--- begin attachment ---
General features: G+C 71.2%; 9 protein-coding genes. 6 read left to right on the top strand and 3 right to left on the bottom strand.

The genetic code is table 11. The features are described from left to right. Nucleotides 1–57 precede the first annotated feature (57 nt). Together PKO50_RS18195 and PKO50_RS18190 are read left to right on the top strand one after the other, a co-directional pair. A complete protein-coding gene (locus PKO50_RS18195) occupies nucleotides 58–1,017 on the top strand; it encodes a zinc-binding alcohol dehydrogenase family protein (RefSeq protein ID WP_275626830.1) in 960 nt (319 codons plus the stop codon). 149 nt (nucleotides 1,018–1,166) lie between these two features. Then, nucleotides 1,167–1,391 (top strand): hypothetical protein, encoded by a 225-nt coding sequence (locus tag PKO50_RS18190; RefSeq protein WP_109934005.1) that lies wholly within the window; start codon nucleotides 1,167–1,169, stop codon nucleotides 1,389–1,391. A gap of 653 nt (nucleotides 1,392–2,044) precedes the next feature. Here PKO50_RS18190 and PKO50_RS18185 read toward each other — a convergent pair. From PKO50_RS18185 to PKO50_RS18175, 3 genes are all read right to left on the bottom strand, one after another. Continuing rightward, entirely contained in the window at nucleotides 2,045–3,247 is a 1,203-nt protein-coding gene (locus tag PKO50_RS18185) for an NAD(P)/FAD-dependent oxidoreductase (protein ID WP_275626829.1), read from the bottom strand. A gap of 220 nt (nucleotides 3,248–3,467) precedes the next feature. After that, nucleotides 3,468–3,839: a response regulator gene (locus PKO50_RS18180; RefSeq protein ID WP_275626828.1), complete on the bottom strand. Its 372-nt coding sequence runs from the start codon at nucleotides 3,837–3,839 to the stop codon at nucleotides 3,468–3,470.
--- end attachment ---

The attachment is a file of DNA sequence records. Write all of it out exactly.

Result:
General features: G+C 71.2%; 9 protein-coding genes. 6 read left to right on the top strand and 3 right to left on the bottom strand.

The genetic code is table 11. The features are described from left to right. Nucleotides 1–57 precede the first annotated feature (57 nt). Together PKO50_RS18195 and PKO50_RS18190 are read left to right on the top strand one after the other, a co-directional pair. A complete protein-coding gene (locus PKO50_RS18195) occupies nucleotides 58–1,017 on the top strand; it encodes a zinc-binding alcohol dehydrogenase family protein (RefSeq protein ID WP_275626830.1) in 960 nt (319 codons plus the stop codon). 149 nt (nucleotides 1,018–1,166) lie between these two features. Then, nucleotides 1,167–1,391 (top strand): hypothetical protein, encoded by a 225-nt coding sequence (locus tag PKO50_RS18190; RefSeq protein WP_109934005.1) that lies wholly within the window; start codon nucleotides 1,167–1,169, stop codon nucleotides 1,389–1,391. A gap of 653 nt (nucleotides 1,392–2,044) precedes the next feature. Here PKO50_RS18190 and PKO50_RS18185 read toward each other — a convergent pair. From PKO50_RS18185 to PKO50_RS18175, 3 genes are all read right to left on the bottom strand, one after another. Continuing rightward, entirely contained in the window at nucleotides 2,045–3,247 is a 1,203-nt protein-coding gene (locus tag PKO50_RS18185) for an NAD(P)/FAD-dependent oxidoreductase (protein ID WP_275626829.1), read from the bottom strand. A gap of 220 nt (nucleotides 3,248–3,467) precedes the next feature. After that, nucleotides 3,468–3,839: a response regulator gene (locus PKO50_RS18180; RefSeq protein ID WP_275626828.1), complete on the bottom strand. Its 372-nt coding sequence runs from the start codon at nucleotides 3,837–3,839 to the stop codon at nucleotides 3,468–3,470.